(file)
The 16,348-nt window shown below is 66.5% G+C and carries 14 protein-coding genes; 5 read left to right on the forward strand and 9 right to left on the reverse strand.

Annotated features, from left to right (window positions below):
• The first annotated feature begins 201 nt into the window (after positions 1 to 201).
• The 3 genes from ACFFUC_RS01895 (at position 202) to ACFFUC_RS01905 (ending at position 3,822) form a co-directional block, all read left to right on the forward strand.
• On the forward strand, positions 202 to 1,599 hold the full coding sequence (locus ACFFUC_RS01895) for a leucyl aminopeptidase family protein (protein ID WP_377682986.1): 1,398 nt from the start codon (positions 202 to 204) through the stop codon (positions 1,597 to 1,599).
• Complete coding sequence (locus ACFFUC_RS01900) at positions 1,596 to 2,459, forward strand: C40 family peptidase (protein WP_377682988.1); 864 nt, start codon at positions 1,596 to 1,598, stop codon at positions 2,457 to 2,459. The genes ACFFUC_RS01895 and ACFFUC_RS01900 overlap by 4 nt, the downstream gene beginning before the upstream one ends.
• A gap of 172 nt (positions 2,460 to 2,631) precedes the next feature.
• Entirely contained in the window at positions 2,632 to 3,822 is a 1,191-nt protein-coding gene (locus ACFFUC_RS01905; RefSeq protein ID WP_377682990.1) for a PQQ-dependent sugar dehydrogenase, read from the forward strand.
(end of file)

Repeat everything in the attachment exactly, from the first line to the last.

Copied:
The 16,348-nt window shown below is 66.5% G+C and carries 14 protein-coding genes; 5 read left to right on the forward strand and 9 right to left on the reverse strand.

Annotated features, from left to right (window positions below):
• The first annotated feature begins 201 nt into the window (after positions 1 to 201).
• The 3 genes from ACFFUC_RS01895 (at position 202) to ACFFUC_RS01905 (ending at position 3,822) form a co-directional block, all read left to right on the forward strand.
• On the forward strand, positions 202 to 1,599 hold the full coding sequence (locus ACFFUC_RS01895) for a leucyl aminopeptidase family protein (protein ID WP_377682986.1): 1,398 nt from the start codon (positions 202 to 204) through the stop codon (positions 1,597 to 1,599).
• Complete coding sequence (locus ACFFUC_RS01900) at positions 1,596 to 2,459, forward strand: C40 family peptidase (protein WP_377682988.1); 864 nt, start codon at positions 1,596 to 1,598, stop codon at positions 2,457 to 2,459. The genes ACFFUC_RS01895 and ACFFUC_RS01900 overlap by 4 nt, the downstream gene beginning before the upstream one ends.
• A gap of 172 nt (positions 2,460 to 2,631) precedes the next feature.
• Entirely contained in the window at positions 2,632 to 3,822 is a 1,191-nt protein-coding gene (locus ACFFUC_RS01905; RefSeq protein ID WP_377682990.1) for a PQQ-dependent sugar dehydrogenase, read from the forward strand.